Due-Risk-Prudence. I have been saving for this trip since last year, and I made sure I already paid all prior dues before I go on a trip. It helped a lot when I was already planning the details because I can focus on my travel expenses and avoid bills chasing me as well when I get back. I call that the P&S rule – Pay and Save before you go. Though I’m not sure of my chance of getting a Korean visa, I prayed, took the risk of booking that promo airfare and paid in cash. After all, you wouldn’t get anything done if you don’t take the first step. While taking risks is sometimes good, it doesn’t mean you forget to be prudent. It is still cold at the onset of spring, so I bought a coat plus a few knit wears from thrift shops (Ukay-ukay) for as low as PhP80-150. Be practical. You need not be lavish; you can look good if you know how to mix and match the clothes that you already have.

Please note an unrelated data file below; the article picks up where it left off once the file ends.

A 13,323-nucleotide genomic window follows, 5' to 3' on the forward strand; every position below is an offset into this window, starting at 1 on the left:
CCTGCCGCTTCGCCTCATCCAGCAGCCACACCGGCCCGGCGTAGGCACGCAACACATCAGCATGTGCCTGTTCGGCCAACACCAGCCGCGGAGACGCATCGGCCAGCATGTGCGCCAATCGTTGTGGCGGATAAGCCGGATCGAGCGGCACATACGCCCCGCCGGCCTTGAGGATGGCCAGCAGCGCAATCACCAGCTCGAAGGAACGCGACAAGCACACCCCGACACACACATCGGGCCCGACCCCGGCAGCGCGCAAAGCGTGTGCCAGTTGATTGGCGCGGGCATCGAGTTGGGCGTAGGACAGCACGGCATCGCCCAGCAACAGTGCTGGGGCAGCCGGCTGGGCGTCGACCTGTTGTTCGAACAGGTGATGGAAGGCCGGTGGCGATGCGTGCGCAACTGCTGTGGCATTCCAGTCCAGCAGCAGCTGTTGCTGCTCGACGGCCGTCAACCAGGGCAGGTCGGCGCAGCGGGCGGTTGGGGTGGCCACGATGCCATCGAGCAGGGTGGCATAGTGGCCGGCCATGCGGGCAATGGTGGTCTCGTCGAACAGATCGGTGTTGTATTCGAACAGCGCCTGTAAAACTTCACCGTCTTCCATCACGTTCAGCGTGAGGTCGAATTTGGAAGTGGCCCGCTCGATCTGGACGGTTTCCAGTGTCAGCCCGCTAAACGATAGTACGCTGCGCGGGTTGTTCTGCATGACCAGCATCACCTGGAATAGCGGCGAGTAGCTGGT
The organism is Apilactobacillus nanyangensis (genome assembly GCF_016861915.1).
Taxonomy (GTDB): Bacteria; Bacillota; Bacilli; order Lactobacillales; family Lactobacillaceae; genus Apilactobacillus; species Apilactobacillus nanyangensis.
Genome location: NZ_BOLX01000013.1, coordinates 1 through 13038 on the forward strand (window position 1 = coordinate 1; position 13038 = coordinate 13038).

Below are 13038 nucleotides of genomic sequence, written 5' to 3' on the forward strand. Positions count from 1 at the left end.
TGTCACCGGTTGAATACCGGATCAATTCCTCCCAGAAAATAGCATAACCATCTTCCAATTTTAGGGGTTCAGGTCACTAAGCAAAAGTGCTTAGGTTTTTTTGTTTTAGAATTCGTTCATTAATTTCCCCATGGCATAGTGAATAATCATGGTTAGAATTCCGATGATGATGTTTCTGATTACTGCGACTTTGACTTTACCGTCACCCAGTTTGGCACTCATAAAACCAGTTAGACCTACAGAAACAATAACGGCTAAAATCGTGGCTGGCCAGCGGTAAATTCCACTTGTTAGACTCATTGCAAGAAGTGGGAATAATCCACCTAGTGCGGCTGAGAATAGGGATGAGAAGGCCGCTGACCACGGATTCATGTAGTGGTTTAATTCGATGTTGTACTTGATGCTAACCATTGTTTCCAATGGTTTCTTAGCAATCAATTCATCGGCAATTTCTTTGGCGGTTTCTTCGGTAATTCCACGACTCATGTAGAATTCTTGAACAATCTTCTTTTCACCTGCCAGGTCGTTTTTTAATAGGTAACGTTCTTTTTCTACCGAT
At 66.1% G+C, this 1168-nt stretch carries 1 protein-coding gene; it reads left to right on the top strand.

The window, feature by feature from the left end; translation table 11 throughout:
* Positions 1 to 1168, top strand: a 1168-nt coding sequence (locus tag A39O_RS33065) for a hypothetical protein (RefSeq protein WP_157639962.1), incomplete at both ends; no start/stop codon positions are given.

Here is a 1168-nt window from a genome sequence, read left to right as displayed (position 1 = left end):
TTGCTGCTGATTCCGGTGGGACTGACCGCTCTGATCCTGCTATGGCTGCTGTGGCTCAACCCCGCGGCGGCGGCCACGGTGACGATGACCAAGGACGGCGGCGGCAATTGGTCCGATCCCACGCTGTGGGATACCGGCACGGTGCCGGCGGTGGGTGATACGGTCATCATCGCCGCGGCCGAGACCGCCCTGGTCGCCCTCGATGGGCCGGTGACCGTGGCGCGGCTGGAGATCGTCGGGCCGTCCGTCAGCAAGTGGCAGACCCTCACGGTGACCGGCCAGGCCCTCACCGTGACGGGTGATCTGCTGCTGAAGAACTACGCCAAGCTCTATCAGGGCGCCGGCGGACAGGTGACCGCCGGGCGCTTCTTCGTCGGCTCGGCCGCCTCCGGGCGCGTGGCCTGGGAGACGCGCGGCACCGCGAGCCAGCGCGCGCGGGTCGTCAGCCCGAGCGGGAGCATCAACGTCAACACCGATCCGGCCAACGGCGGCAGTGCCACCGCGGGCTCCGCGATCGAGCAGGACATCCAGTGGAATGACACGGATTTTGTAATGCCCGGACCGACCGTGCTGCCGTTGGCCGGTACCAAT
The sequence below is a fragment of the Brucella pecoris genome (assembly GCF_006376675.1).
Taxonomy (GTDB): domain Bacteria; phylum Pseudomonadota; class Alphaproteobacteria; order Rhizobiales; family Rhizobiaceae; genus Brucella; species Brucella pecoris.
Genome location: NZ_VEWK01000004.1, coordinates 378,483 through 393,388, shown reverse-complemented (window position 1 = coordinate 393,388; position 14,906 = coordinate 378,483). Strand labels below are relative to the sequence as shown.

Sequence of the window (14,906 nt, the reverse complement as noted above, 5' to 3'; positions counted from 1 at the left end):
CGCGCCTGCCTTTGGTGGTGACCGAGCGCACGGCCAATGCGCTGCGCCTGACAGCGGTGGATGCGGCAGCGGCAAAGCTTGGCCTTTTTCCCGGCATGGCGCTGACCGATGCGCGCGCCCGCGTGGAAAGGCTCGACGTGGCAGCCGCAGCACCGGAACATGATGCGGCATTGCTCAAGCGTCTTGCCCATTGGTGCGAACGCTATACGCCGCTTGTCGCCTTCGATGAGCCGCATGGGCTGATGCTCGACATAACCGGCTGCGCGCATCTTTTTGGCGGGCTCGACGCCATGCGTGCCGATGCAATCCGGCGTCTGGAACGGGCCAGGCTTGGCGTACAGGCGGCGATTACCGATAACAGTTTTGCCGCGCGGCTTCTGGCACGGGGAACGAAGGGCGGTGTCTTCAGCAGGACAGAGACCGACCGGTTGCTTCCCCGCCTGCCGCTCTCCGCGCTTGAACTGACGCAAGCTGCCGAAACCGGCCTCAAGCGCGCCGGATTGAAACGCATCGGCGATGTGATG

Itinerary. List and devise an appropriate itinerary according to the proximity of the places you want to see. On our first day, we visited the grand Gyeongbokgung Palace, watched the royal changing of the guards at Deoksugung Palace, walked through Samcheong-dong area and strolled in the beautiful Bukchon Village where we happened to bump on Jose Mari Chan. At night we did some shopping in Myeongdong. These are all in Seoul city. On our second day, we went to The Garden of Morning Calm, Petite France, and Nami Island, all located in Gapyeong, around 50km away from Seoul. Thanks to our two friends in Seoul, we managed using the subway. On our third and last day, we strolled in Namsan Park and Namsangol Hanok Village plus we had a Korean buffet dinner in Sinchon and the last minute shopping in Ehwa, also in Seoul city.